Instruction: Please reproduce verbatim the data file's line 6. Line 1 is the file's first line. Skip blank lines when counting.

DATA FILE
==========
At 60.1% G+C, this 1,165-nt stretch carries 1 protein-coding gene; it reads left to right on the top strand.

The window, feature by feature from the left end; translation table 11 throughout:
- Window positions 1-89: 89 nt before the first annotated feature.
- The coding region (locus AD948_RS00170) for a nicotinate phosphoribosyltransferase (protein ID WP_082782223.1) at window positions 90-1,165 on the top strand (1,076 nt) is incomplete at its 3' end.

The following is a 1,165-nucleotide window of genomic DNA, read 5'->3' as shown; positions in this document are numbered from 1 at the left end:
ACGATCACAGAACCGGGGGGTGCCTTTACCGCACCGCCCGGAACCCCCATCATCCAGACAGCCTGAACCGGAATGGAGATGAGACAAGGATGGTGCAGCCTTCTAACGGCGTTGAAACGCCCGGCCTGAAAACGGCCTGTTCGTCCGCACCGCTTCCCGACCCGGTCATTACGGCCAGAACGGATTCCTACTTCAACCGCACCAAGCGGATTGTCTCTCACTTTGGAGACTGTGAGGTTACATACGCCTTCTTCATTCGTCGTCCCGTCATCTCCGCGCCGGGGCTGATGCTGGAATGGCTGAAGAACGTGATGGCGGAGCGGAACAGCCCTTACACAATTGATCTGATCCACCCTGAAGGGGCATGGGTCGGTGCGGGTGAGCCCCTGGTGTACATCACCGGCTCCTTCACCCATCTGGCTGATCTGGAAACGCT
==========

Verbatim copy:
ACGATCACAGAACCGGGGGGTGCCTTTACCGCACCGCCCGGAACCCCCATCATCCAGACAGCCTGAACCGGAATGGAGATGAGACAAGGATGGTGCAGCCTTCTAACGGCGTTGAAACGCCCGGCCTGAAAACGGCCTGTTCGTCCGCACCGCTTCCCGACCCGGTCATTACGGCCAGAACGGATTCCTACTTCAACCGCACCAAGCGGATTGTCTCTCACTTTGGAGACTGTGAGGTTACATACGCCTTCTTCATTCGTCGTCCCGTCATCTCCGCGCCGGGGCTGATGCTGGAATGGCTGAAGAACGTGATGGCGGAGCGGAACAGCCCTTACACAATTGATCTGATCCACCCTGAAGGGGCATGGGTCGGTGCGGGTGAGCCCCTGGTGTACATCACCGGCTCCTTCACCCATCTGGCTGATCTGGAAACGCT